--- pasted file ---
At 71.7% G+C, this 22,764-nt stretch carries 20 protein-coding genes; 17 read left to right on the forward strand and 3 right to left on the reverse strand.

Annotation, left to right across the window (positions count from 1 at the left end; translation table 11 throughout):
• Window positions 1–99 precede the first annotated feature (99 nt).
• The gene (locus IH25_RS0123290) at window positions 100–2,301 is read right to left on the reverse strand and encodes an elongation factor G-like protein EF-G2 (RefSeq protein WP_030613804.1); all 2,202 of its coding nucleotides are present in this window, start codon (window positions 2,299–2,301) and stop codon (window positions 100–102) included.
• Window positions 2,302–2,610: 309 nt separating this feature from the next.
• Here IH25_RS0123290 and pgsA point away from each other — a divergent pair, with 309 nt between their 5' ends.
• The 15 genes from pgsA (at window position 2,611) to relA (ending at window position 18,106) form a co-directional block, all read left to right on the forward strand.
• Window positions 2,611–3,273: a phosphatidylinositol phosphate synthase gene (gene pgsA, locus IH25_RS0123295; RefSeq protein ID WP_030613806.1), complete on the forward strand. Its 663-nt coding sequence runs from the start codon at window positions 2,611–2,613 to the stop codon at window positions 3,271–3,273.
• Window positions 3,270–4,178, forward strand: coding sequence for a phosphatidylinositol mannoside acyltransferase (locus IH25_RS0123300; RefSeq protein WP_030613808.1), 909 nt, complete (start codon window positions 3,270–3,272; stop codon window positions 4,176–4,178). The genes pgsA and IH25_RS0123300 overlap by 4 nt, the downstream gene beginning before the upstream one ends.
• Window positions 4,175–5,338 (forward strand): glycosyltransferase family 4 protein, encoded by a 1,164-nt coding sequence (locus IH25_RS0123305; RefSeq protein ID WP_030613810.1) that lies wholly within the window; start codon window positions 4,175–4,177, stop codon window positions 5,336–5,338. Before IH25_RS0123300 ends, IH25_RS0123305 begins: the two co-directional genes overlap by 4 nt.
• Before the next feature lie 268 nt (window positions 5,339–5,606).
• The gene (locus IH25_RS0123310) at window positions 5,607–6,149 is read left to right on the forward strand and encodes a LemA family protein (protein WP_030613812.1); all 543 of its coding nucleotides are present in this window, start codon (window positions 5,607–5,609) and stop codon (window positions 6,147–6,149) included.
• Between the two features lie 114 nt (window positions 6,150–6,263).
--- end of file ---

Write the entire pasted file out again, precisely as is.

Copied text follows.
At 71.7% G+C, this 22,764-nt stretch carries 20 protein-coding genes; 17 read left to right on the forward strand and 3 right to left on the reverse strand.

Annotation, left to right across the window (positions count from 1 at the left end; translation table 11 throughout):
• Window positions 1–99 precede the first annotated feature (99 nt).
• The gene (locus IH25_RS0123290) at window positions 100–2,301 is read right to left on the reverse strand and encodes an elongation factor G-like protein EF-G2 (RefSeq protein WP_030613804.1); all 2,202 of its coding nucleotides are present in this window, start codon (window positions 2,299–2,301) and stop codon (window positions 100–102) included.
• Window positions 2,302–2,610: 309 nt separating this feature from the next.
• Here IH25_RS0123290 and pgsA point away from each other — a divergent pair, with 309 nt between their 5' ends.
• The 15 genes from pgsA (at window position 2,611) to relA (ending at window position 18,106) form a co-directional block, all read left to right on the forward strand.
• Window positions 2,611–3,273: a phosphatidylinositol phosphate synthase gene (gene pgsA, locus IH25_RS0123295; RefSeq protein ID WP_030613806.1), complete on the forward strand. Its 663-nt coding sequence runs from the start codon at window positions 2,611–2,613 to the stop codon at window positions 3,271–3,273.
• Window positions 3,270–4,178, forward strand: coding sequence for a phosphatidylinositol mannoside acyltransferase (locus IH25_RS0123300; RefSeq protein WP_030613808.1), 909 nt, complete (start codon window positions 3,270–3,272; stop codon window positions 4,176–4,178). The genes pgsA and IH25_RS0123300 overlap by 4 nt, the downstream gene beginning before the upstream one ends.
• Window positions 4,175–5,338 (forward strand): glycosyltransferase family 4 protein, encoded by a 1,164-nt coding sequence (locus IH25_RS0123305; RefSeq protein ID WP_030613810.1) that lies wholly within the window; start codon window positions 4,175–4,177, stop codon window positions 5,336–5,338. Before IH25_RS0123300 ends, IH25_RS0123305 begins: the two co-directional genes overlap by 4 nt.
• Before the next feature lie 268 nt (window positions 5,339–5,606).
• The gene (locus IH25_RS0123310) at window positions 5,607–6,149 is read left to right on the forward strand and encodes a LemA family protein (protein WP_030613812.1); all 543 of its coding nucleotides are present in this window, start codon (window positions 5,607–5,609) and stop codon (window positions 6,147–6,149) included.
• Between the two features lie 114 nt (window positions 6,150–6,263).